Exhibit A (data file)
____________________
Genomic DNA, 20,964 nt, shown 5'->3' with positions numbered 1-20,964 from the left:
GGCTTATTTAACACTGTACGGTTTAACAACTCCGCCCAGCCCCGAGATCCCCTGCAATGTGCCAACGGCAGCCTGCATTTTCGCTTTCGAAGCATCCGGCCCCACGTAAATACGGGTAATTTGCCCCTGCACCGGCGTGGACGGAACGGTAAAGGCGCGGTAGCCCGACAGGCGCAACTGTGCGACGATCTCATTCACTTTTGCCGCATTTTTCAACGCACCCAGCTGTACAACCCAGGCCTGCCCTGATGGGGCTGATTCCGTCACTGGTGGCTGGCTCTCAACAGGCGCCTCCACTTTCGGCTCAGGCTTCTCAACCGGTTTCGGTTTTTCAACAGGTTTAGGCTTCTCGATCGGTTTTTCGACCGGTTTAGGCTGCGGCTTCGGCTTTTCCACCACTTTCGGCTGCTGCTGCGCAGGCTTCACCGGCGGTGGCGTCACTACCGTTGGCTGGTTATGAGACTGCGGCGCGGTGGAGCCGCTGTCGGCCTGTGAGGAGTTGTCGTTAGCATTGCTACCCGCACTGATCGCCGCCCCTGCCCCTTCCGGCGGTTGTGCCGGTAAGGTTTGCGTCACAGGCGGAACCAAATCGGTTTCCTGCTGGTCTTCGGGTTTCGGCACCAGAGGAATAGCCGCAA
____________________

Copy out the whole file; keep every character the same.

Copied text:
Genomic DNA, 20,964 nt, shown 5'->3' with positions numbered 1-20,964 from the left:
GGCTTATTTAACACTGTACGGTTTAACAACTCCGCCCAGCCCCGAGATCCCCTGCAATGTGCCAACGGCAGCCTGCATTTTCGCTTTCGAAGCATCCGGCCCCACGTAAATACGGGTAATTTGCCCCTGCACCGGCGTGGACGGAACGGTAAAGGCGCGGTAGCCCGACAGGCGCAACTGTGCGACGATCTCATTCACTTTTGCCGCATTTTTCAACGCACCCAGCTGTACAACCCAGGCCTGCCCTGATGGGGCTGATTCCGTCACTGGTGGCTGGCTCTCAACAGGCGCCTCCACTTTCGGCTCAGGCTTCTCAACCGGTTTCGGTTTTTCAACAGGTTTAGGCTTCTCGATCGGTTTTTCGACCGGTTTAGGCTGCGGCTTCGGCTTTTCCACCACTTTCGGCTGCTGCTGCGCAGGCTTCACCGGCGGTGGCGTCACTACCGTTGGCTGGTTATGAGACTGCGGCGCGGTGGAGCCGCTGTCGGCCTGTGAGGAGTTGTCGTTAGCATTGCTACCCGCACTGATCGCCGCCCCTGCCCCTTCCGGCGGTTGTGCCGGTAAGGTTTGCGTCACAGGCGGAACCAAATCGGTTTCCTGCTGGTCTTCGGGTTTCGGCACCAGAGGAATAGCCGCAA